First, we fire up Visual Studio’s Create New Project and this time choose Visual C#>Windows Classic Desktop>WPF App (.Net Framework).

Now, we’d need to first register our native client app at the Azure AD Tenant where the API is already registered.

This time, for the client application, however, the application type must be chosen as “Native” rather than “Web App/API”.

After choosing the application type, we need to also choose a redirection-URL, and subsequently give the registered native client app the permission to access the API that was earlier registered.

So, with the registration of the native client application done, we take note of the Application ID, Redirect URL of the client app and move over to Visual Studio write the remaining code in the WPF application.

We need to install two NuGet packages first.

PM> Install-Package Microsoft.Net.Http

PM> Install-Package Microsoft.IdentityModel.Clients.ActiveDirectory

Next we simply write some lines of code in the MainWindow class’ code behind.


using Microsoft.IdentityModel.Clients.ActiveDirectory;
using System;
using System.Net.Http;
using System.Net.Http.Headers;
using System.Windows;
namespace WpfApp1
{
    /// 
    /// Interaction logic for MainWindow.xaml
    /// 
    public partial class MainWindow : Window
    {
        private static string aadInstance = "https://login.windows.net/{0}/";
        private static string tenant = "XXX.onmicrosoft.com";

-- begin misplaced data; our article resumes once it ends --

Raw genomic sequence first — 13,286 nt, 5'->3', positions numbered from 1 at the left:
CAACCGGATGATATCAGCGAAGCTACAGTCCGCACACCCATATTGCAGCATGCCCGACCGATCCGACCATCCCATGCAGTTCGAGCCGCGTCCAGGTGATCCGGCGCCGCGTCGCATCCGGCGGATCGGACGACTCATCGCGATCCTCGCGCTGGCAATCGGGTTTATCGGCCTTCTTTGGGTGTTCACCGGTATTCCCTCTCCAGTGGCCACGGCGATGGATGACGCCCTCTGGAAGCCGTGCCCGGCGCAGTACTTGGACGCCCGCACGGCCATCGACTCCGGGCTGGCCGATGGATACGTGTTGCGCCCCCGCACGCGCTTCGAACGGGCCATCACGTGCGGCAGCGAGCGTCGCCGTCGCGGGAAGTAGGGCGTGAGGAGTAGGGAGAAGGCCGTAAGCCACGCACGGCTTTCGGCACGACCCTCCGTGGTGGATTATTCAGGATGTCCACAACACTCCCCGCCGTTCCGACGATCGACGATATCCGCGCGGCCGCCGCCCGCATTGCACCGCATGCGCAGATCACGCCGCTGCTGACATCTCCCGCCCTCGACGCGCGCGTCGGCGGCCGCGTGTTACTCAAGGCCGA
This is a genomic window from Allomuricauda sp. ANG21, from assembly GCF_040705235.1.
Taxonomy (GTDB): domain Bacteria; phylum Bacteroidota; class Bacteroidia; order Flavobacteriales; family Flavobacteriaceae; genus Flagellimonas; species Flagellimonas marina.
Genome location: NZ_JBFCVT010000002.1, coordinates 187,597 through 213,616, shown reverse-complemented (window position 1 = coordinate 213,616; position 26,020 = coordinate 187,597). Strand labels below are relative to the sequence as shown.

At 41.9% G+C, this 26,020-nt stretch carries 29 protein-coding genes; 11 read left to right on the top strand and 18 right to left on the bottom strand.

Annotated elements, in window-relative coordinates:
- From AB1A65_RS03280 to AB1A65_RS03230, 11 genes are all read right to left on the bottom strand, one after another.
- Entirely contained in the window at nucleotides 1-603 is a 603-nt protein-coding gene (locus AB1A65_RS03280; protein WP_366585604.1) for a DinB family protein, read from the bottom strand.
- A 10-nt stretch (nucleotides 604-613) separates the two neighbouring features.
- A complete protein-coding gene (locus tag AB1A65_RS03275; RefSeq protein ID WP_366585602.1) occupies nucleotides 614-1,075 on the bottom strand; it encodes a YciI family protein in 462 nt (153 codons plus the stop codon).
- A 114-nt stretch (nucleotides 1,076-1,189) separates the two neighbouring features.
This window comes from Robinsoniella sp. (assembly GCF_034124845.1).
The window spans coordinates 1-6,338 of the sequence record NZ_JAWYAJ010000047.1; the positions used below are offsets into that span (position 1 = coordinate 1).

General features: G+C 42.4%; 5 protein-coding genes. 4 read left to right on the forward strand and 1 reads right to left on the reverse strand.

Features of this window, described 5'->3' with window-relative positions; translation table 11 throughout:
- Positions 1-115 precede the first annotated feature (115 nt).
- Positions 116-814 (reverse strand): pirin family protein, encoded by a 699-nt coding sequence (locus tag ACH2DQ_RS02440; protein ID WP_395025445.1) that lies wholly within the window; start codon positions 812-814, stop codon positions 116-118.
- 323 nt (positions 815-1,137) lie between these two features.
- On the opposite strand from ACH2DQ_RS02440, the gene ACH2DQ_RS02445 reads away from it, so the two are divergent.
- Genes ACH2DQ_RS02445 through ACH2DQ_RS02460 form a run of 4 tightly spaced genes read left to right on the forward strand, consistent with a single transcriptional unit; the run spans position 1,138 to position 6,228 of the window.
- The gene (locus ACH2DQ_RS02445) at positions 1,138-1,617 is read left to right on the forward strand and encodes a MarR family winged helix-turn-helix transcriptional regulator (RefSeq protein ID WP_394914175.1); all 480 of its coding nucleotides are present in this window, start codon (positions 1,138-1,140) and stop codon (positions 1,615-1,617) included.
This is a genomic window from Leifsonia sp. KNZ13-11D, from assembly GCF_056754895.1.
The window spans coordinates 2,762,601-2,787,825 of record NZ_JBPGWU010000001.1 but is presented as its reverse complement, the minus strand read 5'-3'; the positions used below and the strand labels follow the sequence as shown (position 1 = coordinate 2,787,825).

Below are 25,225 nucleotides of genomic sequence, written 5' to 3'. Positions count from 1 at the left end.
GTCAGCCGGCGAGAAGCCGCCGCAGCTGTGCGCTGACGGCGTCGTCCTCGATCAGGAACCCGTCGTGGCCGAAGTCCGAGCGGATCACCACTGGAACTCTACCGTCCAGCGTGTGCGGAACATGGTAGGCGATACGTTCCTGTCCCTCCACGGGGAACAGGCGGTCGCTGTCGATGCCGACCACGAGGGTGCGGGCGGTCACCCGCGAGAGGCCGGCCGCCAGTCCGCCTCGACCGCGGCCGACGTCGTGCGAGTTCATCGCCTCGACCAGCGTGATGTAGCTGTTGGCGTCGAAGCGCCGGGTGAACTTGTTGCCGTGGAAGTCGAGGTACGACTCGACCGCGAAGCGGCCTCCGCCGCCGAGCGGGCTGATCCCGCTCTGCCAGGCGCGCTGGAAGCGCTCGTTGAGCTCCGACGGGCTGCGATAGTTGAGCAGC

private static string clientId = "xxxxxxxx-xxxx-xxxx-xxxx-xxxxxxxxxxxx";
        Uri redirectUri = new Uri("https://App23AzureADClient");
        private static string authority = String.Format(aadInstance, tenant);
        private static string apiResourceId = "https://xxx.onmicrosoft.com/App23";
        private static string apiBaseAddress = "https://localhost:44324/";
        private AuthenticationContext authContext = null;
        public MainWindow()
        {
            InitializeComponent();
        }
        private async void Btn1_Click(object sender, RoutedEventArgs e)
        {
            authContext = new AuthenticationContext(authority);
            AuthenticationResult authResult = authContext.AcquireTokenAsync(apiResourceId, clientId, redirectUri, new PlatformParameters(PromptBehavior.Auto)).Result;
            HttpClient client = new HttpClient();
            client.DefaultRequestHeaders.Authorization = new AuthenticationHeaderValue("Bearer", authResult.AccessToken);
            HttpResponseMessage response = await client.GetAsync(apiBaseAddress + "api/values");
            string responseString = await response.Content.ReadAsStringAsync();
            Txt1.Text = responseString;
        }
    }
}

 

aadInstance remains same for all cases.

tenant is the DomainName of the Azure AD Tenant.
clientId is the ApplicationId of the registered client App.

redirectUri is simply the Redirect URI of the registered client App.
apiResourceId and apiBaseAddress are to be directly fetched the registered client app’s details from the Azure AD Tenant on the Azure Portal.


With the whole code set up and explained, let us now test the client application if it can successfully authenticate and consume the Restful API. Need to however ensure that the Restful API is already running on the local IIS before testing the native WPF app.

After we click on the “Click!” button, Azure AD Tenant prompts us for authentication. On Successful authentication, the client Application receives an Access Token. Next, this Access Token is added to the Header of the GET request that the client application sends to the Rest API. If the Access Token is valid, the request information is returned. In this case, we are accessing a simple JSON array of strings – which gets returned to the textbox of the MainWindow.